Given the cinematic journey I've chosen to peruse, I don't often get to watch truly terrible films. Sure, there are some on the 1001 List that I'm not necessarily a fan of, but they tend to have some kind of artistic merit or historical value that justifies their position. I also tend to make an effort to avoid films I think are likely to be awful, as I probably won't enjoy them, and there are so many other films I'm sure will be better. I think the last awful film I reviewed was Big Trouble in Little China, and that was only because Empire readers inexplicably voted it the 430th greatest film of all time, despite it having almost no redeeming features whatsoever. It was refreshing then, as I begin my exploration through George Clooney's career, to go out with a mate, have a few drinks, plays some Call of Duty and settle in to watch this goddawful slice of tripe.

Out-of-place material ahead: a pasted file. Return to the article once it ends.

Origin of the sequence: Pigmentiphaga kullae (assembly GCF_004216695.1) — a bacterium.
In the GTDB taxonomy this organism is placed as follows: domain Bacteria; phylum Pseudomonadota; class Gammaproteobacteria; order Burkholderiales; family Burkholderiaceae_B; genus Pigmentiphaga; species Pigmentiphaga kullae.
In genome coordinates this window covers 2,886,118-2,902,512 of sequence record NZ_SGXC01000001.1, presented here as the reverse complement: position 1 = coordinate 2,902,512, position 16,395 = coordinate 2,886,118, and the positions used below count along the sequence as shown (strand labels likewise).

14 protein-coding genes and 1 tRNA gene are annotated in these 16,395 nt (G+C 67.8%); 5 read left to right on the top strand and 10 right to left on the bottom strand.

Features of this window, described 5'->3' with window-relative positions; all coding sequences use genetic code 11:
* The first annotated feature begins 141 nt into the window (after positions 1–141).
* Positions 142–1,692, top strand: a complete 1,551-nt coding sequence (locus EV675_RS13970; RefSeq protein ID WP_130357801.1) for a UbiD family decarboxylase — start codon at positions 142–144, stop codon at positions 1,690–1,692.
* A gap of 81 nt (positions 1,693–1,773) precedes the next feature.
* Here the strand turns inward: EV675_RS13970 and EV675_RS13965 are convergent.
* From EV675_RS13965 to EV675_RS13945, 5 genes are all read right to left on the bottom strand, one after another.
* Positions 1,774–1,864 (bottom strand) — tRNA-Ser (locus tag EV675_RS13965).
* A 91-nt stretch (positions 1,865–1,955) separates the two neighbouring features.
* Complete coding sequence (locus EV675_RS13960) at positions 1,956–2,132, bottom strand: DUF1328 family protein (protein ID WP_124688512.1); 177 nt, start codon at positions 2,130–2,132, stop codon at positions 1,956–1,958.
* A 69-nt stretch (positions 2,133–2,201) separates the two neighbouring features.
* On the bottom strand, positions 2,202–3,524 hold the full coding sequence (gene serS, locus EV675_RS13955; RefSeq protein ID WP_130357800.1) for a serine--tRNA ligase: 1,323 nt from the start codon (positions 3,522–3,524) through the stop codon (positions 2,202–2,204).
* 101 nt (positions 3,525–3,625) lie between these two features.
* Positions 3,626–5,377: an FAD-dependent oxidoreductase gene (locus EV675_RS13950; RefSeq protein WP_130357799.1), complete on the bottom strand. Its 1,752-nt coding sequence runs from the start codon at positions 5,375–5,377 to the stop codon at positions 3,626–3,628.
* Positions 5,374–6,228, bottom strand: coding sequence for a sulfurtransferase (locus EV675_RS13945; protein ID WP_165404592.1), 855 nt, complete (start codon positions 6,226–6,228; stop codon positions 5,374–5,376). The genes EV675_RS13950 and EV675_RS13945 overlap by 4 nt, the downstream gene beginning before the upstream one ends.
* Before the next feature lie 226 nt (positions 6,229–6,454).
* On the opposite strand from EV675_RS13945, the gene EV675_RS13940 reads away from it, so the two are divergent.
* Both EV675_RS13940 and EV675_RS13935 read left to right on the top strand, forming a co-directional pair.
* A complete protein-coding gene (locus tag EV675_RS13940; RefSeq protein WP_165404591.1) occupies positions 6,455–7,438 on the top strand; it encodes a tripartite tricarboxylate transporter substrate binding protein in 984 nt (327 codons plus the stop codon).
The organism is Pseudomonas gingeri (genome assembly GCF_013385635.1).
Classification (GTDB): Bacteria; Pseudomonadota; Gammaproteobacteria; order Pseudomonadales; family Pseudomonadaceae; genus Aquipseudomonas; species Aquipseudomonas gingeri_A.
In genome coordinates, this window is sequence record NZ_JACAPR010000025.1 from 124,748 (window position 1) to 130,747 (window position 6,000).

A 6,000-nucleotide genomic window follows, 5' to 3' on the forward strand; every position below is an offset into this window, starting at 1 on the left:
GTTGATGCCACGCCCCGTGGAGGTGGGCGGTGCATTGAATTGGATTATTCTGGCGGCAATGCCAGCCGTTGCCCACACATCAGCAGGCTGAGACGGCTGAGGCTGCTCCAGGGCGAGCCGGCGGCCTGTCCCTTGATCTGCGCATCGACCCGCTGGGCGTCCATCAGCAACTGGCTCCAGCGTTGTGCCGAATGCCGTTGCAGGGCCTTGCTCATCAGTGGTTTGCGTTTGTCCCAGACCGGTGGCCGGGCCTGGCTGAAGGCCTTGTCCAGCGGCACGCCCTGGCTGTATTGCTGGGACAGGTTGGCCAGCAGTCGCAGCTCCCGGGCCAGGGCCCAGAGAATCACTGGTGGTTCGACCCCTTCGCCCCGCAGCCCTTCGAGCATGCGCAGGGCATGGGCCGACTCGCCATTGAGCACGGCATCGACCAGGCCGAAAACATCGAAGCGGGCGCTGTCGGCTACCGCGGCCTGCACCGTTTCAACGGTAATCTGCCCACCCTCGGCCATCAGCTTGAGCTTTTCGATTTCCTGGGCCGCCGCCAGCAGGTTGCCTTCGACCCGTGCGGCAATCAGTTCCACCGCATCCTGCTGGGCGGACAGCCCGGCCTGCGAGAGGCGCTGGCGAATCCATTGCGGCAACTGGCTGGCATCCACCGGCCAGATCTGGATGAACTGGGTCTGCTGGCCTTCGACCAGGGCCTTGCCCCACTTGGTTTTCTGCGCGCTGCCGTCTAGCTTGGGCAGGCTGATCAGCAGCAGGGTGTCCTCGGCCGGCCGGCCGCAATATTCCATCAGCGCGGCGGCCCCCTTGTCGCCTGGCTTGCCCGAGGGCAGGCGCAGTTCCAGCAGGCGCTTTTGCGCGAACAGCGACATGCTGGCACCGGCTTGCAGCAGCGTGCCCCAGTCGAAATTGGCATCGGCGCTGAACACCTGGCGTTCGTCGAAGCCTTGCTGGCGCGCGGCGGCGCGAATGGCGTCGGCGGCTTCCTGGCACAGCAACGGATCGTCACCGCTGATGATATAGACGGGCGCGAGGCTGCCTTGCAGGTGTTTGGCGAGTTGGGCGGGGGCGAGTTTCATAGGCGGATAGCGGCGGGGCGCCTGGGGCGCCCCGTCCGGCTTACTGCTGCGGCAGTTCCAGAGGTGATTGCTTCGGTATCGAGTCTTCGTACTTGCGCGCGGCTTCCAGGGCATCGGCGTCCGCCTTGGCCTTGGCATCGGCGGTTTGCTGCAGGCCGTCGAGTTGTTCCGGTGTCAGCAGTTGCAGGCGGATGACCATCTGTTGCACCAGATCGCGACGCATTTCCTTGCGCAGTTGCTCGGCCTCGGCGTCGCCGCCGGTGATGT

Monday, 20 August 2012
R.I.P. Tony Scott. His death has come as such a surprise that I have little to say about it, other than he will be greatly missed, and I feel he had many more films to make. Here's my tribute to the director.
Thursday, 16 August 2012
Although this wasn't Hitchcock's first film (he made at least five before this one, although at least one of those in deemed 'lost' [1926's The Mountain Eagle] and another two unfinished [Number 13 and Always Tell Your Wife, from 1922 and 1923 respectively]) The Ring is the earliest one I can get my hands on at present, so my travels through the history of Hitch will have to begin here. Telling the story of an amateur boxer working at a carnival who gets a shot at the big time after he is scouted by a renowned heavyweight, The Ring almost knocked me out for being a Hitchcock film about one of the least Hitchcockian subjects, sport.